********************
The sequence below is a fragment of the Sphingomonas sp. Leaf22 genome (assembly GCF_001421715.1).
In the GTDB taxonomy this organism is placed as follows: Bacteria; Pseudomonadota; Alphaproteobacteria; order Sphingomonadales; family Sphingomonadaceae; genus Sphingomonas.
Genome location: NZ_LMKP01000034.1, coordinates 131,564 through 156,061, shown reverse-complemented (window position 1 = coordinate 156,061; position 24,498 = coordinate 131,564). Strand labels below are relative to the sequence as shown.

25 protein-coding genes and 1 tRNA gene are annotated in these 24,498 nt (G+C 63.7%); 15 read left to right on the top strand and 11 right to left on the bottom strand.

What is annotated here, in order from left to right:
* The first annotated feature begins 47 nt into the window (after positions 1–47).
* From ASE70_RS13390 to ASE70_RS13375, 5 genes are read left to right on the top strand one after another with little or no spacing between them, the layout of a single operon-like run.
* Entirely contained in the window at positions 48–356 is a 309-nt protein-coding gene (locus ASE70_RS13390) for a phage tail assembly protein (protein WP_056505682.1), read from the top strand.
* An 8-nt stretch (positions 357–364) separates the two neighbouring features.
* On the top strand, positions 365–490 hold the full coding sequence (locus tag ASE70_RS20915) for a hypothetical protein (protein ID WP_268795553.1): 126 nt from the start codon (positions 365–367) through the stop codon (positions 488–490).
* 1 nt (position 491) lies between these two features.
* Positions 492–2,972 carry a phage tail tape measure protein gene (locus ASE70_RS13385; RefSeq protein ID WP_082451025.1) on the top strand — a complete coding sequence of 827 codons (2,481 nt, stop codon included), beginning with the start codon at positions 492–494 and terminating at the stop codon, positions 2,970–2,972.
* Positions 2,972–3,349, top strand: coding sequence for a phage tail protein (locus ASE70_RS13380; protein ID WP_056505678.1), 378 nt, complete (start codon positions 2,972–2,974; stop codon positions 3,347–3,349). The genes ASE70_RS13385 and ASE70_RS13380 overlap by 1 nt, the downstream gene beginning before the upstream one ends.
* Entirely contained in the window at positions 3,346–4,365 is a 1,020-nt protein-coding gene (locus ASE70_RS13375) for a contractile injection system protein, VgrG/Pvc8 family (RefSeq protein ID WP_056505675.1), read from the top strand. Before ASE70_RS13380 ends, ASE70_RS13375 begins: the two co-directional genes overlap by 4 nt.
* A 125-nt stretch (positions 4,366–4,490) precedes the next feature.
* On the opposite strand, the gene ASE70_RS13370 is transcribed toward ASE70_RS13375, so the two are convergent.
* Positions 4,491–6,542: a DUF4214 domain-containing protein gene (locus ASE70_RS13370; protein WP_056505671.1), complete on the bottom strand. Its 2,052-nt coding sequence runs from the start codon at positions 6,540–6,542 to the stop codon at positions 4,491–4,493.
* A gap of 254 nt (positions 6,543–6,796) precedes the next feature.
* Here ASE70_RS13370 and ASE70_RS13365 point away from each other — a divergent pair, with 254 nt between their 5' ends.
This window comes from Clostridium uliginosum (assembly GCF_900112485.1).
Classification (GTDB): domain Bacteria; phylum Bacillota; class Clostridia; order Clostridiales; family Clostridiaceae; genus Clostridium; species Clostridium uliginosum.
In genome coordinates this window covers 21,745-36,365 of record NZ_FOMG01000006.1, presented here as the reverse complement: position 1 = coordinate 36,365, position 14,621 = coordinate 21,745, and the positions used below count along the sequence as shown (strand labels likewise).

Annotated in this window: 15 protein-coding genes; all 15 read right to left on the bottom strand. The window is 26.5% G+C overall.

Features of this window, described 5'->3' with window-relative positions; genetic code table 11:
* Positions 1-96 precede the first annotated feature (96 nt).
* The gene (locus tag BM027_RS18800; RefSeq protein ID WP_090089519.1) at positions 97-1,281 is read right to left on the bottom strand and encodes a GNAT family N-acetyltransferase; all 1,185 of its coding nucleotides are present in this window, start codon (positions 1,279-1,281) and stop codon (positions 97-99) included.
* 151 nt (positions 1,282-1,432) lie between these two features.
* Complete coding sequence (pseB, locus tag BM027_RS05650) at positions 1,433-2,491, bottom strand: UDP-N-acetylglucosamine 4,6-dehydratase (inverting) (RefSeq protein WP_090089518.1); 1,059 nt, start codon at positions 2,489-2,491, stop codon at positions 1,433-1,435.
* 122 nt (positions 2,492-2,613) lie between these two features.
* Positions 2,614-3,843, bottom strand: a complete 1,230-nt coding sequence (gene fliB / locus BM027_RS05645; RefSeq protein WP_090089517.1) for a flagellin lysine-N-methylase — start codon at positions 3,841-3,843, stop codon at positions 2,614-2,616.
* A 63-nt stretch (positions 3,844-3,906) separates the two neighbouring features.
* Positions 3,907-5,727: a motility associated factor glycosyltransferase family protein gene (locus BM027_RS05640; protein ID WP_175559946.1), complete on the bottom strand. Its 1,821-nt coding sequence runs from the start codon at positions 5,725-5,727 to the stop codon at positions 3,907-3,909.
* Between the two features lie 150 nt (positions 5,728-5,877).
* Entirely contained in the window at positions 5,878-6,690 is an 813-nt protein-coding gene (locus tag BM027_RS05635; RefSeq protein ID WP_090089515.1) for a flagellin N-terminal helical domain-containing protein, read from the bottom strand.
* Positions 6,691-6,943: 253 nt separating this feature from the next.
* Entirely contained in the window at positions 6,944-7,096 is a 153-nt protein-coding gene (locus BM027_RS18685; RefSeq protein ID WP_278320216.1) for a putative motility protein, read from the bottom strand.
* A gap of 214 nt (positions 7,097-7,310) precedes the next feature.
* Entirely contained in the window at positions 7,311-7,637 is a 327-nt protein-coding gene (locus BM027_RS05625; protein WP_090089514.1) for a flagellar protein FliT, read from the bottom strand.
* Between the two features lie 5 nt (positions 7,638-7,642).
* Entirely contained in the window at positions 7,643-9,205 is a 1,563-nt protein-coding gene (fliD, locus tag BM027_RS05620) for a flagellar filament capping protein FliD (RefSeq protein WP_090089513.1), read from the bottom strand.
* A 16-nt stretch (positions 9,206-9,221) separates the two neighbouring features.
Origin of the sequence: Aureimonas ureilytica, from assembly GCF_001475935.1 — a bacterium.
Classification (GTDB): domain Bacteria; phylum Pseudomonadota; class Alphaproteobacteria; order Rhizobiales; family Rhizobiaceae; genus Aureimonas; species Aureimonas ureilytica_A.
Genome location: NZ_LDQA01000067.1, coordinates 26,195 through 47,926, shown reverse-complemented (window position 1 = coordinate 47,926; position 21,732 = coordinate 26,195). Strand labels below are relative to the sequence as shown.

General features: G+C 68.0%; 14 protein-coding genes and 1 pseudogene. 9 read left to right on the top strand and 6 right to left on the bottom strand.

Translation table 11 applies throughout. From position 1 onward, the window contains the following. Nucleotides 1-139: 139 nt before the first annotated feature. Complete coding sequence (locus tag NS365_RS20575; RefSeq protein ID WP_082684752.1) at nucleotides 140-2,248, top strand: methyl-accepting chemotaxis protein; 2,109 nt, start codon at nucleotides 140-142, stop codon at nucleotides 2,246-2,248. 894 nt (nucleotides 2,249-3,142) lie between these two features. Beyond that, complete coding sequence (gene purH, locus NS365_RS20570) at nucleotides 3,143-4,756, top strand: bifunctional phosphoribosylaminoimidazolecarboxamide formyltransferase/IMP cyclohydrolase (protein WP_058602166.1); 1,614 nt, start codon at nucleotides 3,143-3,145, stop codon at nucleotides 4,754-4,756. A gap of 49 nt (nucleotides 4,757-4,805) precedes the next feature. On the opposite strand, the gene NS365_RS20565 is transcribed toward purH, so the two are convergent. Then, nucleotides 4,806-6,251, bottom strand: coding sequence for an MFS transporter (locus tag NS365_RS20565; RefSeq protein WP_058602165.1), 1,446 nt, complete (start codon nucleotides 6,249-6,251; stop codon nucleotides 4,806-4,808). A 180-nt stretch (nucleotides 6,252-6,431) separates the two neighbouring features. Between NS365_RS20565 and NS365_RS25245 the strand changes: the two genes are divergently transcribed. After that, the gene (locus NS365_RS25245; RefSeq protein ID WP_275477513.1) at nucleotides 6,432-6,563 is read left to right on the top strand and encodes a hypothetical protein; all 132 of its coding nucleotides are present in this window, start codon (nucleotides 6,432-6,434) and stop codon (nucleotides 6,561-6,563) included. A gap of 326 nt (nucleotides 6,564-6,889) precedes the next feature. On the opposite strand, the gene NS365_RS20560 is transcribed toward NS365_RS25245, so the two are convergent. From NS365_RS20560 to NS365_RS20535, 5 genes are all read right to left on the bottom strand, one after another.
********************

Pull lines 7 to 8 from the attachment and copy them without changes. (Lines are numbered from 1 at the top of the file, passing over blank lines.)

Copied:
* From ASE70_RS13390 to ASE70_RS13375, 5 genes are read left to right on the top strand one after another with little or no spacing between them, the layout of a single operon-like run.
* Entirely contained in the window at positions 48–356 is a 309-nt protein-coding gene (locus ASE70_RS13390) for a phage tail assembly protein (protein WP_056505682.1), read from the top strand.